This quartet of “superheroes” is managed by the senior priest – a Moscow State Institute of International Relations graduate writing his Ph.D. thesis on the Third Reich.
The marathon runner, the Rev. Sergius Novikov, has taken part in a 24-hour ultra-marathon, as well as a 100K race. He demonstrated his athletic prowess by escaping before Gazeta.ru had a chance to talk to him.
The dentist and singer invited journalists to come and visit them – the former at his dental practice, the latter at one of his rehearsals.
Priest Sergius Akimov is preparing to do boxing. Source: Mikhail Mordasov
The Rev. Sergius Malyshev – a tall, energetic man – seems to be in a constant rush, as though running late for something.
He is always smiling and joking, and he talks a mile a minute. Were it not for the cassock, he could easily be mistaken for a university lecturer. In the mornings, Malyshev serves at the church, while he works as a dentist in the evenings.
“I work here to make ends meet,” says the priest. “Although I doubt I could have quit dentistry altogether. I have been working since 1989 and, strange as it may seem, I enjoy it."
When Malyshev first came to the church, he was thinking about quitting dentistry but, just as with Akimov the boxer, he was persuaded not to by the senior priest. Although the clinic does not advertise the fact that one of their dentists is also a priest, Malyshev finds that the line between his two vocations can become blurred.
“People ask when they can come and talk to me. I tell them to come to church in the morning, but they say they can’t because of work. So I tell them to come and see me in the evening, at my workplace,” says the priest.
“People are generally very attentive when they’re sitting in the dentist's chair with their mouths wide open. They don’t tend to be as attentive during church sermons,” Malyshev says jokingly.
Deacon Alexander Kolosov is the youngest in the parish. In his spare time, he writes music and lyrics and also sings. Kolosov is how you would expect a priest to look, being quite stocky and sporting a ponytail and a beard.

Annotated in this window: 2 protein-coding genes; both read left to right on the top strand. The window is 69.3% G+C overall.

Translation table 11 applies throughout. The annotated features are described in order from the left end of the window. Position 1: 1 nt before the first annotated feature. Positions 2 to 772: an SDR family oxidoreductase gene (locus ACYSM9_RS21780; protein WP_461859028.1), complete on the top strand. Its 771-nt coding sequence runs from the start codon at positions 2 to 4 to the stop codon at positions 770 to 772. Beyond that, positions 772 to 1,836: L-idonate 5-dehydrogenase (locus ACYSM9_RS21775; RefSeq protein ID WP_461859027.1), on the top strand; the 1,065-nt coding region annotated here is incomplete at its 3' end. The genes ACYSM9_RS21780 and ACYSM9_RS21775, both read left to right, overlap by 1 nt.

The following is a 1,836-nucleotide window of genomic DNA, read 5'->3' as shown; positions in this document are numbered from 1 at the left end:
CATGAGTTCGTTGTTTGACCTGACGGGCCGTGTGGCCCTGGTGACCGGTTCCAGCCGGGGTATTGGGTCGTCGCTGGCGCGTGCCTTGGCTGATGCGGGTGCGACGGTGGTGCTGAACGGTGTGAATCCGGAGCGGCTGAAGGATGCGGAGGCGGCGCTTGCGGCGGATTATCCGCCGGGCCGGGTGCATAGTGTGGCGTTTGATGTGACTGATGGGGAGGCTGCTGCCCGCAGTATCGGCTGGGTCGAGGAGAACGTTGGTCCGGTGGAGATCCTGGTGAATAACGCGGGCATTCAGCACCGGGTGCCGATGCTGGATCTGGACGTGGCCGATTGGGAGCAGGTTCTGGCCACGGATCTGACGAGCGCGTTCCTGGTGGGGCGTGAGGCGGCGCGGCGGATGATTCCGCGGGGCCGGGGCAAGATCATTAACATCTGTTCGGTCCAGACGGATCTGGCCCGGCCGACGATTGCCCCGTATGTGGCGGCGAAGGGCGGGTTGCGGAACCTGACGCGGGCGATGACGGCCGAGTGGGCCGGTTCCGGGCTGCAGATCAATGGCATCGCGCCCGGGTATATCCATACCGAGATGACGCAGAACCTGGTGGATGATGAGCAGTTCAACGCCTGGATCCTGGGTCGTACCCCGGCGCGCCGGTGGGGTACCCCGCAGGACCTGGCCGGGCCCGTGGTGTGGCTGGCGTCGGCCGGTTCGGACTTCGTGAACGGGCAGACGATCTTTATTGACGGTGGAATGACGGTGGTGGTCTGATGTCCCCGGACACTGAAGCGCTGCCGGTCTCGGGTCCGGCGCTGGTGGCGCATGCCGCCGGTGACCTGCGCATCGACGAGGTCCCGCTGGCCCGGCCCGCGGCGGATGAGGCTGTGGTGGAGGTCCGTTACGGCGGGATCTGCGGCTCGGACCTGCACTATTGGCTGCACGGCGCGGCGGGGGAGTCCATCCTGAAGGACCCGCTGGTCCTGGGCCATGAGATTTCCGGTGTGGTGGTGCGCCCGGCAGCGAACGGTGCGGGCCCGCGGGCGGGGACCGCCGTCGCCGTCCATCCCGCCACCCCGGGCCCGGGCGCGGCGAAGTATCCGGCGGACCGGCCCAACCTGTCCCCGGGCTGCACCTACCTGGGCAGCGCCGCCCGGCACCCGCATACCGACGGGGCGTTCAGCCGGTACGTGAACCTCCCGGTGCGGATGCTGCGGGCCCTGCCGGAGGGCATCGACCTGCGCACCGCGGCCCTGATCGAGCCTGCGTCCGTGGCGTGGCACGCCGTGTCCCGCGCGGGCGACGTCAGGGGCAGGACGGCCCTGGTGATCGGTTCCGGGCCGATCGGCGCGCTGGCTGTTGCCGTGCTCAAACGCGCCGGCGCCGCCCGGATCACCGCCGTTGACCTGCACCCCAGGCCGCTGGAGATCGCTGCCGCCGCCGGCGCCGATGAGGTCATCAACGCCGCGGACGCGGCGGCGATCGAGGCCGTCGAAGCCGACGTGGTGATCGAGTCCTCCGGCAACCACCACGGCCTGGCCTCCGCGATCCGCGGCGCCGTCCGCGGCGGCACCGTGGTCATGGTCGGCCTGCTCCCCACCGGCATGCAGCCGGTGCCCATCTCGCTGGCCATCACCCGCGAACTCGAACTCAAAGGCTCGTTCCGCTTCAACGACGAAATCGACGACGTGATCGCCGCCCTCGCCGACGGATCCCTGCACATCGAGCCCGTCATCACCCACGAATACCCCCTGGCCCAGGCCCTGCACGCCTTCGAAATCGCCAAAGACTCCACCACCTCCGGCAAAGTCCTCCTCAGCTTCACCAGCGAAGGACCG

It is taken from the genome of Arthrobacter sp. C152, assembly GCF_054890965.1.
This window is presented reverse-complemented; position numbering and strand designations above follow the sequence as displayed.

Only the shaved temples hint at a slightly rebellious streak. Kolosov taught himself to play guitar as a teenager, and he then started a band with a group of like-minded people. The deacon’s deathcore growling is virtually incomprehensible.
Making his way down from the stage of a school auditorium where the group rehearses, Kolosov explains that their music is Orthodox. “One of our albums was about the fall of man and his firm resolve to be reborn as a pure being,” said the deacon, pausing for moment before adding, “with God's help, of course.”
While the deacon’s growling resounded in the school hall, on the floor below, budding boxers were getting ready for their lesson with Akimov.
The boxing lessons are free. Everyone has already assembled by the time the priest arrives.
As soon as he entered the gym, a group of boys ran up to him asking for his blessing. They then stood in a circle together, crossed themselves, bowed and began warming up.
The boxing priest Sergius Akimov: I believe everything is as it should be, and I can resist falling into pride. Source: Mikhail Mordasov
All the movements are clearly worked out, and the priest takes it all very seriously. As he hardly utters a word during the entire lesson, it seems that he is focusing more on others than himself.
It was clear that his pupils did not need any instructions from him either; they simply watch Akimov as he spars with a partner and repeat everything he does. Before getting up to spar with the priest, 23-year-old Yevgeny had a request for Akimov: “Just don’t hit me too hard, I’ve got my birthday party tomorrow.”
After a few years of training, the Rev. Akimov became a candidate for master of sports and then a master of sports. He still mainly trains alone (during and after his school lessons), and he hopes that he will soon reach peak condition and start notching up some victories.
The priest does not get upset about losing: “I know what truly matters in this life; I believe everything is as it should be, and I can resist falling into pride. I don’t set myself goals anymore, but believe, just as I did when I was a child, that everything that happens is the will of God.”
First published in Russian in Gazeta.ru